Pets are more than our best friends, they’re family, too. Just like our human family members, they require protection from summer heat, sunburn, harmful foods, toxins and seasonal dangers. Find out what protective measures you can easily put in place with these five pet summer safety tips.
5 tips for pet safety in summer
The rules for keeping pets safe in summer aren’t quite the same as for humans. For example, you or I could happily enjoy a summer platter of cheese and grapes. However, just one grape could spell disaster for a canine companion.
Since we’re on the topic of food, let’s start with summer foods that pets shouldn’t eat.
#1 Summer food dangers for pets
Many of us know that chocolate isn’t good for dogs. That’s because it contains theobromine, something that pets can’t metabolise. But a lesser-known dog toxin that’s plentiful in some chocolate, peanut butter and other summer goodies is the sugar substitute xylitol.
Whereas sugar-free has a healthy ring for humans, xylitol toxicity in dogs can be fatal (and, possibly, cats too; research is inconclusive). Why? Their bodies don’t realise they’re dealing with a sugar substitute, rather than the real thing, causing them to produce insulin, which can lead to life-threatening low blood sugar.
Other Christmas foods to keep away for summer pet safety include:
- Sauces and gravy (these usually contain the above)
- Cooked bones/most raw bones (no turkey bones whether cooked or raw)
- Stone fruit like cherries, plums and peaches
- Corn cobs
- Nuts: some are too fatty, while others like macadamia nuts are toxic to pets
This isn’t an exhaustive list, but it’s a good start. If you’re feeling unsure of putting something in your pet’s Christmas dinner, it’s best to do a quick online search before letting them tuck in.
#2 Trim rather than shave
Pets come equipped with a fur coat year-round. While that’s great in the cooler winter months, it might be a hard load to bear in the high summer heat. And you might be tempted to help relieve them by shaving off their fur coat. However, this will not provide your pet with summer safety, and it could also be harmful to them.
A pet’s fur coat regulates their metabolism and protects their skin from sun damage. Shaving their fur can also aggravate the skin and cause erratic regrowth and increased shedding. If you’re simply shaving your dog to avoid shedding, consider a dog with hair rather than fur, like a poodle for example.
Read more in this article: Can I Shave My Dog?
#3 Beat the heat
As pets don’t perspire like humans, and mainly sweat through their paw pads and noses, it’s harder for them to regulate their temperatures. But, happily, there are other avenues to help them beat the heat.
A pet cooling mat, for example, can help them chill. And make sure they have ample fresh drinking water, adding a few ice cubes to keep it cool.
Because of the way pets sweat, fans are less effective at keeping them cool. Instead, wash your pet down with water to help them fend off the heat.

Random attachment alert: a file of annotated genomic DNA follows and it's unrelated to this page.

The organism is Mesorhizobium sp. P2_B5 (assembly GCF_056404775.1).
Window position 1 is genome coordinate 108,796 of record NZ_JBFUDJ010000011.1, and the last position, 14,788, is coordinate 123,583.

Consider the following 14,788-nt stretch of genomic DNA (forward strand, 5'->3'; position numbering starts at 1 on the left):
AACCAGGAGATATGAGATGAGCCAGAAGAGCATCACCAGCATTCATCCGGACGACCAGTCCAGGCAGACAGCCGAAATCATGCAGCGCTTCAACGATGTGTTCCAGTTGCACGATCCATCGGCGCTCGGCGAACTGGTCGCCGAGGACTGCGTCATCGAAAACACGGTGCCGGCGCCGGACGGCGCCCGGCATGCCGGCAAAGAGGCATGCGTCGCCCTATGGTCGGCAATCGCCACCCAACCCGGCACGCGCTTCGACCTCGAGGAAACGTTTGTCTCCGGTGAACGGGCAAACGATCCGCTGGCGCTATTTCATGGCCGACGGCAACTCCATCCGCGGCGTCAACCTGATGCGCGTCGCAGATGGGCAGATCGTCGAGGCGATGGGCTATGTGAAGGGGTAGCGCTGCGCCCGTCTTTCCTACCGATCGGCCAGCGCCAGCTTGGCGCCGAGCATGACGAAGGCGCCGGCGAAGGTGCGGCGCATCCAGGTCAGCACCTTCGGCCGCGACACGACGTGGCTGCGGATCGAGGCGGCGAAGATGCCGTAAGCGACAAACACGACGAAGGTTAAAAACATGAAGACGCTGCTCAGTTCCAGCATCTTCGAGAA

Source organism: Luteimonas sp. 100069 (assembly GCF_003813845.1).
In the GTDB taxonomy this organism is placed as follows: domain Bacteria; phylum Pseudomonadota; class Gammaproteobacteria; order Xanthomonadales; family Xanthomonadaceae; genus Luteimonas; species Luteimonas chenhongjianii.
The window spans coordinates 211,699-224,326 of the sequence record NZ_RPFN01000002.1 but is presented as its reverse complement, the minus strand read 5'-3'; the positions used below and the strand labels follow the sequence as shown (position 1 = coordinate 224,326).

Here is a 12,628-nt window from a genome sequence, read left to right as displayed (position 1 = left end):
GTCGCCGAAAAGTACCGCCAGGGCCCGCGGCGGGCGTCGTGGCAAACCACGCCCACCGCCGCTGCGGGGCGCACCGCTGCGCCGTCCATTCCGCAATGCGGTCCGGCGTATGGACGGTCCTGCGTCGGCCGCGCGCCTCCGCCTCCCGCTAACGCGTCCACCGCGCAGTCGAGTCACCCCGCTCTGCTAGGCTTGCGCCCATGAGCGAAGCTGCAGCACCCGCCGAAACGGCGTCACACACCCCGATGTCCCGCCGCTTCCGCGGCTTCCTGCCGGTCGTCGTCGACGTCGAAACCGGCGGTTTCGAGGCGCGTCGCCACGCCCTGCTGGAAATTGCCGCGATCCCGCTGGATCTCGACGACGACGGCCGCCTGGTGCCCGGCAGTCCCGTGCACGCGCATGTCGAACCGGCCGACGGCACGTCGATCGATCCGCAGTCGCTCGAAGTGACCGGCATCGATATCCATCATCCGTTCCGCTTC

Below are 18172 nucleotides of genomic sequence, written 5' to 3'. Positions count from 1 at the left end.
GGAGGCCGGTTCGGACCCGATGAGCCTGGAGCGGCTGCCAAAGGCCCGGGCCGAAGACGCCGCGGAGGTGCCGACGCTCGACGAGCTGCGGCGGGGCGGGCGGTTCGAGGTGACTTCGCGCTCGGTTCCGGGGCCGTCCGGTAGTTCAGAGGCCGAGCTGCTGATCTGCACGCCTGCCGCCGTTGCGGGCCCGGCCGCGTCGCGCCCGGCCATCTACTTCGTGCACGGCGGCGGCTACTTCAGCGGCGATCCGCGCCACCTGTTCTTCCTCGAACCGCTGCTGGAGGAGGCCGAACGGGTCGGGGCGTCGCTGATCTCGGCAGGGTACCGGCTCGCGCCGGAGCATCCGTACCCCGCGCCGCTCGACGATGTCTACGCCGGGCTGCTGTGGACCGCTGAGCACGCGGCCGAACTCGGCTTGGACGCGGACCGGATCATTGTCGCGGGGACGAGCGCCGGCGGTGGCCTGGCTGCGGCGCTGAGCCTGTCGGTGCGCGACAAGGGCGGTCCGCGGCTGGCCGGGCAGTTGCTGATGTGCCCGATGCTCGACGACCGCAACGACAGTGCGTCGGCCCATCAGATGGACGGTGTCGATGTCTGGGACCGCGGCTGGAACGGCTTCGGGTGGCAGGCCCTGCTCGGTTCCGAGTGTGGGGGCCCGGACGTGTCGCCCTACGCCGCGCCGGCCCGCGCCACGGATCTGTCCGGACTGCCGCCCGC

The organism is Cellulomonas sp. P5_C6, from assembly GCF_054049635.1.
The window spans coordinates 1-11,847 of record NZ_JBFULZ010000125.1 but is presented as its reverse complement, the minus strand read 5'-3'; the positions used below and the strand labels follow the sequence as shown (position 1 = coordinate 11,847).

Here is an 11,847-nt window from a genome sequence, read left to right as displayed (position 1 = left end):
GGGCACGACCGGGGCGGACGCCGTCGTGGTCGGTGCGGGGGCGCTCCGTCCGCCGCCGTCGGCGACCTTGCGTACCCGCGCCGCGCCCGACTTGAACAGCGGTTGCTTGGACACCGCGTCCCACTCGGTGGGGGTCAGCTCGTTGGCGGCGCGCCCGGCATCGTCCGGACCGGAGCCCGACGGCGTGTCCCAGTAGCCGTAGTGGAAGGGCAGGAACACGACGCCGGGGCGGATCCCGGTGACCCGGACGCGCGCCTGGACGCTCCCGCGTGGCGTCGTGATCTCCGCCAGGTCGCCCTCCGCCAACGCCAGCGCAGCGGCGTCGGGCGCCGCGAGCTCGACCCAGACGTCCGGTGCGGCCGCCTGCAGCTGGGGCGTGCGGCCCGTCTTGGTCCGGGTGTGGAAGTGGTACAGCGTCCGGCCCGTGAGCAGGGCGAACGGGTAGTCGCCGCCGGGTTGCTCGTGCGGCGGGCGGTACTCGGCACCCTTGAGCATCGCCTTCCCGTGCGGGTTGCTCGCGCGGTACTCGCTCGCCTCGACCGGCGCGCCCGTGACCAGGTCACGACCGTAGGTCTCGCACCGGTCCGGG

#4 No pets in parked cars
Pets can suffer from heatstroke, brain damage and death very quickly if you leave them in a hot parked car. On a hot day, a car’s internal temperature can rise to more than 10 degrees higher than the ambient temperature outside. And if a pet is locked inside, its temperature can rise to dangerous levels.
Brachycephalic dogs like pugs and French bulldogs have flatter snouts and heat up even faster. They’re also prone to respiratory problems and can suffer from heatstroke more quickly than other breeds.
But regardless of your breed of dog or cat, never leave it unattended in a car during the warmer months.
#5 Say no to sunburn
Yes, pets have shaggy, hairy and furry coats, but sunburn can still be a problem. The best way to provide your pawsome pet with summer sunburn safety is to ensure it avoids the worst of the sun’s UV rays. Stick to walks and outings in the mornings and late afternoons instead. Also be sure to have a good pet sun cream barrier close at hand, in case you get caught out.
Pets can get sunstroke just like people do, and once the damage is done it’s a hop, skip and a jump from sunshine to seeing the vet. Sunstroke symptoms can range from mild peeling to fever and dehydration. And severe sunburn can also contribute to some cancers, as is the case with humans.
The most sunburn prone places on a pet are its nose, ears and eyelids, where there’s less fur. But pets with lighter, shorter or no fur are at an especially higher risk of sunburn.
When it comes to summer sunburn, prevention is always the best policy. However, no matter how good a pet parent you are, sometimes pets get ill or hurt. That’s why one of the best summer-through-to-winter safeguards you can have is pet insurance to help pay for pet healthcare costs.
About the reviewer of this page
This report was reviewed by Canstar’s Editor, Bruce Pitchers. Bruce began his career writing about pop culture, and spent a decade in sports journalism. More recently, he’s applied his editing and writing skills to the world of finance and property. Prior to Canstar, he worked as a freelancer, including for The Australian Financial Review, the NZ Financial Markets Authority, and for real estate companies on both sides of the Tasman.
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